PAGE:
We have all heard it a thousand times… “Stand up tall, don’t slouch”. Our parents have been preaching it to us all of our lives. Although it is tough to acknowledge… that was good advice! Because our bodies are very efficient; they are constantly adapting to the stresses and demands placed upon them. This means that our bodies will slowly (over time) conform to the postures that they are placed in, and it is safe to say that our lives and all that activities that we fill it with take place in front of us.

From our work to our recreation we are bending and leaning forward and with time, if we are not careful, our spines/postures become “forward bent” and fused in that position. Poor posture, not only limits our function, but it adds increased stress/injuries to the upper back, neck and shoulders. This is can be validated by visiting a nursing home. Many of the residents will be found to have forward bent posture and at that age becomes accentuated by the use of walkers, canes and other assistive devices.

What is a good posture?

When standing or sitting your ear, shoulder and hip should be in a nice straight line allowing your back to maintain its natural curves. This can be remembered by the acronym “SHE”… shoulder, hip, ear… “SHE” is always right… . So when standing, sitting, working, lifting maintain that alignment.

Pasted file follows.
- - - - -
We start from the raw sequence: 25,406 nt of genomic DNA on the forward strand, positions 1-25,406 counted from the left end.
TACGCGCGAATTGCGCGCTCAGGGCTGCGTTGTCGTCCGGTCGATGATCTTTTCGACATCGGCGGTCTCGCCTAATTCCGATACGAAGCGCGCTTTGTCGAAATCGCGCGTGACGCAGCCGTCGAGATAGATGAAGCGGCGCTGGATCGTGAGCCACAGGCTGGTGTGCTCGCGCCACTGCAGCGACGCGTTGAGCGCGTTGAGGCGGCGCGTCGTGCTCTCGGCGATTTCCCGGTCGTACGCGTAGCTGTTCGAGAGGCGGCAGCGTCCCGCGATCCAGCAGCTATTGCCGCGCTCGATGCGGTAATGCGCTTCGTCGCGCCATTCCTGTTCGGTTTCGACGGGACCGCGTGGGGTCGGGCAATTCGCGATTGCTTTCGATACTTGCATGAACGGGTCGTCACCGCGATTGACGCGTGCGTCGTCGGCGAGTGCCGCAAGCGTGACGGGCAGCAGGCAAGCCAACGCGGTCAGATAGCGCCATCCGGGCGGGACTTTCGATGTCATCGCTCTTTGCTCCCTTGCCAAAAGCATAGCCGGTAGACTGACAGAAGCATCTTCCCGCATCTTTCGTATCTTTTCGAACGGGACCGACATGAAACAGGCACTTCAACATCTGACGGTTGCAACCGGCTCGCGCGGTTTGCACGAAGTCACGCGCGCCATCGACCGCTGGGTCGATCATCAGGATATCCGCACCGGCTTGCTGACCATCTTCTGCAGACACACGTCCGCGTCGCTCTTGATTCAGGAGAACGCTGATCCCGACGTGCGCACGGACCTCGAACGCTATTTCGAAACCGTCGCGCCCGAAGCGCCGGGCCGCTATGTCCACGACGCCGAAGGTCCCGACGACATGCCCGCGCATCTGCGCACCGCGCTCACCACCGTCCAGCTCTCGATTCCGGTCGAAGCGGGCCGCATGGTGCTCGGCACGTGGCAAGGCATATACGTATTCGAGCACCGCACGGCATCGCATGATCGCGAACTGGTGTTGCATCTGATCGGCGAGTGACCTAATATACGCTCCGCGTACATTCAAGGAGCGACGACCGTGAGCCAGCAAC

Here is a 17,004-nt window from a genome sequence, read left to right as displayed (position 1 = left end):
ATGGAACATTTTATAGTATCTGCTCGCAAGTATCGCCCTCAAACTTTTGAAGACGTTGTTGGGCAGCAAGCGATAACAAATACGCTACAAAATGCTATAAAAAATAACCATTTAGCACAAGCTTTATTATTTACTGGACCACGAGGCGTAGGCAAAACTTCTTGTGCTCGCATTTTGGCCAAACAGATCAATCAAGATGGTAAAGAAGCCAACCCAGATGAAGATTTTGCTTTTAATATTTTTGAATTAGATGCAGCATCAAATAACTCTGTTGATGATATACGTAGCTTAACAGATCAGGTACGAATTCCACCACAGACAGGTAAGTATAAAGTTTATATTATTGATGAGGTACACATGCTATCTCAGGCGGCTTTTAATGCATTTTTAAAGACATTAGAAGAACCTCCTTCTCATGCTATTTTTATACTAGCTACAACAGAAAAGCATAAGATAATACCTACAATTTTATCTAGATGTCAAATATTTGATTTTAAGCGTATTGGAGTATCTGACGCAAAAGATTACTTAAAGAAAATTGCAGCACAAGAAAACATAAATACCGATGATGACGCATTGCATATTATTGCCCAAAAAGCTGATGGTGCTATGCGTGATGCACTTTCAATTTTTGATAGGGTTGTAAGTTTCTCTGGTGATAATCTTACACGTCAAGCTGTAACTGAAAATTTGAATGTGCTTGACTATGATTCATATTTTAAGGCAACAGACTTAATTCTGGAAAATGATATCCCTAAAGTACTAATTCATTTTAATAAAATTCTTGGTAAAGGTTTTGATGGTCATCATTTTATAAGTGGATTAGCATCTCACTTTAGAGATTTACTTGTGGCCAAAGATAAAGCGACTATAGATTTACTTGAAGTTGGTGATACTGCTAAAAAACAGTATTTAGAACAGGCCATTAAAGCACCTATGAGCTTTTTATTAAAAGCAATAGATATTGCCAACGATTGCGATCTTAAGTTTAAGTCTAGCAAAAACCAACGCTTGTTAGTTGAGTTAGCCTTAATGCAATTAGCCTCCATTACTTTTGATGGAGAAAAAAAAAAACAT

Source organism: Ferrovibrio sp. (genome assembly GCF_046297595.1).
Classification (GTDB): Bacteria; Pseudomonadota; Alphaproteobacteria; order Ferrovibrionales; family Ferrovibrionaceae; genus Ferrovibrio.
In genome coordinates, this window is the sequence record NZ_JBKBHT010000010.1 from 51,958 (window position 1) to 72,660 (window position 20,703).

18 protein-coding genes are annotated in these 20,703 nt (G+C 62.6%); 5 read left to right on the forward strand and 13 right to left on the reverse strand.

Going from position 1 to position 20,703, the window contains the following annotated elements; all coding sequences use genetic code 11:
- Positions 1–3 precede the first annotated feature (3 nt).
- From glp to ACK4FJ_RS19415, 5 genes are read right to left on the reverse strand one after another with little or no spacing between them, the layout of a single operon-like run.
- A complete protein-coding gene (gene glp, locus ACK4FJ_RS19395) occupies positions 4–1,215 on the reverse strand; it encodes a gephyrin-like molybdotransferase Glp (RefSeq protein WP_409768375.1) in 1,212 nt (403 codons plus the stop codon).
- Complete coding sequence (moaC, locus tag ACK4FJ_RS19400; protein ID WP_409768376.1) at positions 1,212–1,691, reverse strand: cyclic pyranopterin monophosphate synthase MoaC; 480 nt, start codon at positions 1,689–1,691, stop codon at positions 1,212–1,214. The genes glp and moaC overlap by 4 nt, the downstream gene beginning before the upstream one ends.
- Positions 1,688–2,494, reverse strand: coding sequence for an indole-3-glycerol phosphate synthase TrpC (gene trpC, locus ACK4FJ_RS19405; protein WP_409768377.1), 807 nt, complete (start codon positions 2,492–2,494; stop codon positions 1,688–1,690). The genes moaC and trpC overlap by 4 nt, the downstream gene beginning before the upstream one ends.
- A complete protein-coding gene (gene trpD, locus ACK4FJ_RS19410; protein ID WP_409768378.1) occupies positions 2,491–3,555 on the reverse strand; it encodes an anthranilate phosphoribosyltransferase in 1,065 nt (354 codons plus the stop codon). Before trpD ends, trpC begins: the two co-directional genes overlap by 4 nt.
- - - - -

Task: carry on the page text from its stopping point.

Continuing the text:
Protecting your Posture with Proper Lifting Techniques

Lifting is something that is commonly associated with back injury. To avoid back injuries with lifting there are 4 principles that will help protect your back and posture.

  1. With feet shoulder width apart, bend knees while keeping your back straight
  2. Tighten abdominal muscles and lift upwards using your legs, not your back
  3. Hold the object close to your body
  4. Don’t twist or bend your body and face in the direction you are walking
  5. Keep your eyes up to help you maintain a better position of the spine.


  1. Use back support for your lower back
  2. Knees should be at the same level or higher than y our hips
  3. The seat should be close enough to allow your knees to bend and your feet to reach the pedals.
  4. Sit up tall and adjust your rearview mirror; this will help you to maintain your posture



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